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Redefining hypocalcemia for surgeons p. 46
Karthik K Prasad, Debanshu Bhaduri, Manish S Bhatia
Hypocalcemia is a well-known complication of parathyroidectomy. Although biochemical hypocalcemia denotes serum levels of total calcium below the lower limit of the reference range, symptoms of hypocalcemia occur even with normal/high calcium levels in postparathyroidectomy patients. Understanding the pathophysiology of hypocalcemia, rather than just treating the biochemical parameters, is more important in the management of these patients.
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Tracheobronchial aspergillosis: A rare case report p. 48
Kumar Doshi, Ramakant K Deshpande, Sameer Pathan, Prriya B Eshpuniyani
Invasive pulmonary aspergillosis (IPA) is a life-threatening disease seen more commonly in critically ill patients and immunocompromised individuals. Tracheobronchial aspergillosis (TBA) is a variant of IPA which mimics bronchopneumonia usually but can present with acute respiratory distress. Clinical suspicion of the diagnosis and prompt treatment is lifesaving for TBA. Here, we present a rare case report of a patient of unresectable tracheobronchial mucoepidermoid carcinoma who presented with acute respiratory distress and responded to prompt action and antifungals.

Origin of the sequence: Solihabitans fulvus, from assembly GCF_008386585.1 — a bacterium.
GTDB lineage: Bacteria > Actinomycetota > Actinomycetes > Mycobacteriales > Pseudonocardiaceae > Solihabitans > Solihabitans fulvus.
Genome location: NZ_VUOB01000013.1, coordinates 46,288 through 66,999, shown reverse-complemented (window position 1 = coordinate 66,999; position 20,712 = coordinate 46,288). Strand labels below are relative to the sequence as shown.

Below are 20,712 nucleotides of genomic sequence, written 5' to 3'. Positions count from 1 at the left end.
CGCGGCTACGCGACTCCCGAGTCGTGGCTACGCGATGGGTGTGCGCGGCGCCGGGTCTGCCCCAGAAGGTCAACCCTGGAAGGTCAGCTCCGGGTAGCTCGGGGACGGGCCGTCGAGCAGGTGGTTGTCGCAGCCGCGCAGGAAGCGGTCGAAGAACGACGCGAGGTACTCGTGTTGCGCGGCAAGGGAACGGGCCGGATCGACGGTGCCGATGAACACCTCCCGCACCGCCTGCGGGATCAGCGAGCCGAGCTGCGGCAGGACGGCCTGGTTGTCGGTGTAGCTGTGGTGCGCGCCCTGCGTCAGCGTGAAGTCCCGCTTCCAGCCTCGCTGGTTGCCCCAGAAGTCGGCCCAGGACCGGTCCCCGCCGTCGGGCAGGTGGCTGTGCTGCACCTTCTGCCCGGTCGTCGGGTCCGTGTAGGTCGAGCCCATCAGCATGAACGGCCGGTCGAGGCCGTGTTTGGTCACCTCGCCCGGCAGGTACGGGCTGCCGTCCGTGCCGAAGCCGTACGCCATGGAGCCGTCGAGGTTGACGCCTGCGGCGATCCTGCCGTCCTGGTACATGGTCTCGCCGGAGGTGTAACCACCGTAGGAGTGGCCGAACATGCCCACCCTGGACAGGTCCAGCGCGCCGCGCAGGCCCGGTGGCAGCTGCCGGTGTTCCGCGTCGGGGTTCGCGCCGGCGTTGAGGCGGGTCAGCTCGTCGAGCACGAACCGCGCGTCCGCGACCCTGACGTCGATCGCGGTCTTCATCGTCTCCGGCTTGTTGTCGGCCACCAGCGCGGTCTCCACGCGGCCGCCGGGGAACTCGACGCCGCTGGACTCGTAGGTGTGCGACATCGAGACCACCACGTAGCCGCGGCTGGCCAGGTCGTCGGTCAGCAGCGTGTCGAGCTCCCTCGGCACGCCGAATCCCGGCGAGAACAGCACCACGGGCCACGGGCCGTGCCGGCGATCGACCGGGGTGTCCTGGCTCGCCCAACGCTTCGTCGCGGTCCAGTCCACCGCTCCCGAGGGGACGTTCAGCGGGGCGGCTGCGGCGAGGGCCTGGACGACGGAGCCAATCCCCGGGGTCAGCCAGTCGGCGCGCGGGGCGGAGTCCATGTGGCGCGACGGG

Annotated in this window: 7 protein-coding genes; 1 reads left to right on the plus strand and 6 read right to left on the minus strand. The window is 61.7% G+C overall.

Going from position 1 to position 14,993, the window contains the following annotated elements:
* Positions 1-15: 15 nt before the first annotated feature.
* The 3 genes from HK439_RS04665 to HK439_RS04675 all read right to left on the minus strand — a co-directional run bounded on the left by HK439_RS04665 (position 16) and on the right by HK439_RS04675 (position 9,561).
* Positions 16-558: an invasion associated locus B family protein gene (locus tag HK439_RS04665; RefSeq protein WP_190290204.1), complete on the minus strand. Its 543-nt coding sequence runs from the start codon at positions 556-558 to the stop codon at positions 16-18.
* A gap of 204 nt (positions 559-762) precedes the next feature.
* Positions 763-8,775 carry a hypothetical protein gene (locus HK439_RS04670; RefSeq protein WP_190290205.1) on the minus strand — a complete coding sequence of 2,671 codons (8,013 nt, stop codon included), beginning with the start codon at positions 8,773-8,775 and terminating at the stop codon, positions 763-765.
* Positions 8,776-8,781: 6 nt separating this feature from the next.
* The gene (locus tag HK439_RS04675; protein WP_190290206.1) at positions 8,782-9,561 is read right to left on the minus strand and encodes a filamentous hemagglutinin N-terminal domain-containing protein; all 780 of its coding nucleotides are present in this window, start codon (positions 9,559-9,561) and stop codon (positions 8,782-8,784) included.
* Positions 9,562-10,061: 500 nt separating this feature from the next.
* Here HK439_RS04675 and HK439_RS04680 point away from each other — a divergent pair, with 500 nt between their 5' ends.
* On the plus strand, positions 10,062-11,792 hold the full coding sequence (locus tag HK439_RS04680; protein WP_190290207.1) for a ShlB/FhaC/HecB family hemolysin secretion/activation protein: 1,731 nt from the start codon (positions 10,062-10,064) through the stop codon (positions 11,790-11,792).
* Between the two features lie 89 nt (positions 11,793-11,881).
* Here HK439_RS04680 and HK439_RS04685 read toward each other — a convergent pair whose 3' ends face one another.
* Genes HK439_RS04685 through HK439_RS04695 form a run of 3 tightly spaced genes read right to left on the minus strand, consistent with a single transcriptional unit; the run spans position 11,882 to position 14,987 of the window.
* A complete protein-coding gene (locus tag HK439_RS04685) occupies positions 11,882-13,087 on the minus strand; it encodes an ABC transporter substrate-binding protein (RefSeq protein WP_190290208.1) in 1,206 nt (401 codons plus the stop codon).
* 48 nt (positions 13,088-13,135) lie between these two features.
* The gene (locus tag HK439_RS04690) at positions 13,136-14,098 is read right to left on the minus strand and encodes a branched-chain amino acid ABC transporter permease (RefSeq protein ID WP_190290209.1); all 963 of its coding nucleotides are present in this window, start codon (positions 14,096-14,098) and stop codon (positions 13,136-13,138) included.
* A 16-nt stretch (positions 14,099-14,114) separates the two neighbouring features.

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Late recurrence and metastasis in a case of acinic cell carcinoma of parotid p. 51
Nikhila K Radhakrishna, Kannan Periasamy, Ashutosh Mukherji, Bhawana A Badhe
Acinic cell carcinoma (ACC) of the salivary glands is a low grade malignancy which can present with late recurrences and distant metastasis. Being relatively resistant to chemotherapy, managing metastatic ACC is a clinical challenge, especially considering the long duration of survival of these patients. A 33-year-old female presented with recurrent ACC of the left parotid, eighteen years after initial presentation; with incidentally detected asymptomatic lung metastases. She remained stable after six cycles of triple agent chemotherapy and continues to be clinically asymptomatic at nine months post chemotherapy. We hereby, report this case to highlight the late recurrence and metastatic pattern of ACC and the benefit of achieving stable disease with triple agent chemotherapy. Further clinical studies on other anticancer agents are required to achieve better treatment outcomes.